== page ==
On the other hand, we prove that for any positive integers x and k ≥ 1,

(2.5)

The inequality (2.5) equivalent to

or

(2.6)

It is easy to check that the inequality (2.6) holds for all positive integers x and k ≥ 1. So the inequality (2.5) is true. Using (2.5) repeatedly, we have

(2.7)

Now the inequality (2.1) follows from (2.4) and (2.7).

Similarly, we can consider the case that n = 2m + 1 is odd. Note that F1(x) - F0(x) - 1 = 0 and

So Theorem 1 is true if m = 0. If m ≥ 1, then our Theorem 1 equivalent to the inequality

(2.8)

First we can prove that for any positive integers x and k ≥ 1,

(2.9)

The inequality (2.9) equivalent to

or

(2.10)

It is easy to check that the inequality (2.10) holds for all positive integers x and k ≥ 1. So the inequality (2.9) is true. Using (2.9) repeatedly, we have

(2.11)

On the other hand, we prove that for any positive integers x and k ≥ 1,

(2.12)

The inequality (2.12) equivalent to

or

(2.13)

It is easy to check that the inequality (2.13) holds for all positive integers x and k ≥ 1. So the inequality (2.12) is true. Using (2.12) repeatedly, we have

(2.14)

Combining (2.11) and (2.14) we deduce the inequality (2.8). This proves Theorem 1.

Proof of Theorem 2. First we consider the case that n = 2m is even. At this time, Theorem 2 equivalent to

(2.15)

Now we prove that for any positive integers x and k ≥ 1,

(2.16)

So the inequality (2.16) equivalent to

or

(2.17)

It is clear that the inequality (2.17) holds for all positive integers x and k ≥ 1. So the inequality (2.16) is true. Using (2.16) repeatedly, we have

(2.18)

On the other hand, we prove that for any positive integers x and k ≥ 1,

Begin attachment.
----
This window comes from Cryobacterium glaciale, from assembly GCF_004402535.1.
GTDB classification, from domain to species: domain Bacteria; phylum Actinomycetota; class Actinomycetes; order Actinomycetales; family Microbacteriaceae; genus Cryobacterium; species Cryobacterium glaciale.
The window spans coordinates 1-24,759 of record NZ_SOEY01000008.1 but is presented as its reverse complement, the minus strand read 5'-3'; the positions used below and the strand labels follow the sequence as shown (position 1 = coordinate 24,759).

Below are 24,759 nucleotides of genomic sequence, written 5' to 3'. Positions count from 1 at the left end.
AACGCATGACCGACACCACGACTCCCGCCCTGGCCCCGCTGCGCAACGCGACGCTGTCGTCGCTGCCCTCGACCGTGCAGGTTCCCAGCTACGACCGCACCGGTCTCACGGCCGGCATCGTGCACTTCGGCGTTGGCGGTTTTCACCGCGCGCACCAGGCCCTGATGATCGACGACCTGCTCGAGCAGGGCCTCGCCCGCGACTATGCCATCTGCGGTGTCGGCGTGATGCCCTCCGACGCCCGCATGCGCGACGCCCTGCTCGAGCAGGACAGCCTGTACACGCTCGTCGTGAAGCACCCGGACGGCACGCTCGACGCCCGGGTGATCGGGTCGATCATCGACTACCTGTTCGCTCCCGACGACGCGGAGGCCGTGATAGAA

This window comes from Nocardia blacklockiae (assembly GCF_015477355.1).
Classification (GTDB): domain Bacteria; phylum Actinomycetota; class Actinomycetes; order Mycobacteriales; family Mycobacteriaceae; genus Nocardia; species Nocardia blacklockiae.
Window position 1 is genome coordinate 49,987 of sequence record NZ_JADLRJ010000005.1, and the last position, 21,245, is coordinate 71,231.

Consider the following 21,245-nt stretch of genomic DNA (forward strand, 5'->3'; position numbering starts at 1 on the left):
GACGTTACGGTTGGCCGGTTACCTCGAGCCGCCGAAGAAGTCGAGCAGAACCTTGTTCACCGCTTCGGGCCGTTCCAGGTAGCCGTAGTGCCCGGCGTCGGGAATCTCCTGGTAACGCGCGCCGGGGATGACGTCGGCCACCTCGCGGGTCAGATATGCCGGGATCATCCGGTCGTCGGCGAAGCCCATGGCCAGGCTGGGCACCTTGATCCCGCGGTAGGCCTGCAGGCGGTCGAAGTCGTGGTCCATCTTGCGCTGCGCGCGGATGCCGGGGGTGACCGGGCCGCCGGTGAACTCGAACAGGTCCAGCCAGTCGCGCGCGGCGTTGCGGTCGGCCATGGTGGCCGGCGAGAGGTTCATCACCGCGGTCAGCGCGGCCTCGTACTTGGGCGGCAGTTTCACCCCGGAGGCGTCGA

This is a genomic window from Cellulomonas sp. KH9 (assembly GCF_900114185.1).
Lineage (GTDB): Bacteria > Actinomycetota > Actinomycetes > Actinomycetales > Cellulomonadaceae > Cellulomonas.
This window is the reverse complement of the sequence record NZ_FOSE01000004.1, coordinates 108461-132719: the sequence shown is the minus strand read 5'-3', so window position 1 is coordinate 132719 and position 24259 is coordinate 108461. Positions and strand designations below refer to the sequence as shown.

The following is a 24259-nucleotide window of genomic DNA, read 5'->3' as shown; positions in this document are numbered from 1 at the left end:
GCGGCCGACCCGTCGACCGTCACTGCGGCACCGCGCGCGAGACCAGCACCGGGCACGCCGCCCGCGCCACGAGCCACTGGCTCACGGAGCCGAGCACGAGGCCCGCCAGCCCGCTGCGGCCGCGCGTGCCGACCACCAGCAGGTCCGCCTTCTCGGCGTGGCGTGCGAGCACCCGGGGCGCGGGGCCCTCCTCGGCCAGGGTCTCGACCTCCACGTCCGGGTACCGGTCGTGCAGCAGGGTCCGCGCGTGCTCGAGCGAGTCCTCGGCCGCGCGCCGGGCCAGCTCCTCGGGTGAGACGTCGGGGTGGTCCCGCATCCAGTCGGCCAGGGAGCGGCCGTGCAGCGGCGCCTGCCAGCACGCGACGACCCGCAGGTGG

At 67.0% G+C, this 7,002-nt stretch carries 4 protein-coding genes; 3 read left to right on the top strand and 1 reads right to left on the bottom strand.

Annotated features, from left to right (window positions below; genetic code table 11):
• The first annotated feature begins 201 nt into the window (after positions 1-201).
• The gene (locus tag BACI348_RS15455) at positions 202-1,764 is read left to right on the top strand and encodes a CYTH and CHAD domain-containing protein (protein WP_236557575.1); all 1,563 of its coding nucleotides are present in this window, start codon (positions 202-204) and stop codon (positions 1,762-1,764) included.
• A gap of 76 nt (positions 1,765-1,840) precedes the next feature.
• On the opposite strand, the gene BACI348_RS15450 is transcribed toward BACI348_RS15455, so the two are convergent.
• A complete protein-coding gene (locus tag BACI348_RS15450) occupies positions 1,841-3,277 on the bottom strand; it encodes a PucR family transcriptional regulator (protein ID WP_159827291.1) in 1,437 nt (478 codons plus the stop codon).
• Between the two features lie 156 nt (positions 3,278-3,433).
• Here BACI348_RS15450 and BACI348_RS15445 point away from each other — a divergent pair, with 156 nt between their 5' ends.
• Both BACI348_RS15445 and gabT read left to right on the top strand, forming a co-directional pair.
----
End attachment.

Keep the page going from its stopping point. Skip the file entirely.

(2.19)

So the inequality (2.19) equivalent to

or

(2.20)

It is clear that the inequality (2.20) holds for all positive integers x and k ≥ 1.

So the inequality (2.19) is true. Using (2.19) repeatedly, we have

(2.21)

Now the inequality (2.15) follows from (2.18) and (2.21).

Similarly, we can consider the case that n = 2m + 1 is odd. Note that xF0(x)F1(x) = 0 and

So Theorem 2 is true if m = 0. If m ≥ 1, then Theorem 2 equivalent to

(2.22)

First we prove that for any positive integers x and k ≥ 1,

(2.23)

So the inequality (2.23) equivalent to

or

(2.24)

It is clear that the inequality (2.24) is correct. So the inequality (2.23) is true.

Using (2.23) repeatedly, we have

(2.25)

On the other hand, we prove that for any positive integers x and k ≥ 1,

(2.26)

So the inequality (2.26) equivalent to

or

(2.27)

It is clear that inequality (2.27) is correct. So the inequality (2.26) is true.

Using (2.26) repeatedly, we have

(2.28)

Now the inequality (2.22) follows from (2.25) and (2.28). This proves Theorem 2.

### Competing interests

The authors declare that they have no competing interests.

### Authors' contributions

ZW proposed if we could obtain some similarly results in [4,5], and proved a part of the theorems. Wu Zhengang obtained the theorems and completed the proof. All authors read and approved the final manuscript.

### Acknowledgements

The authors express their gratitude to the referee for very helpful and detailed comments. This work is supported by the N.S.F. of P.R.China (11071194).

### References

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3. Yi, Y, Zhang, W: Some identities involving the Fibonacci polynomials. Fibon Q. 40, 314–318 (2002)

4. Ohtsuka, H, Nakamura, S: On the sum of reciprocal Fibonacci numbers. Fibon Q. 46/47, 153–159 (2009)

5. Zhang, W, Wang, T: The infinite sum of reciprocal Pell numbers. Appl Math Comput. 218, 6164–6167 (2012). Publisher Full Text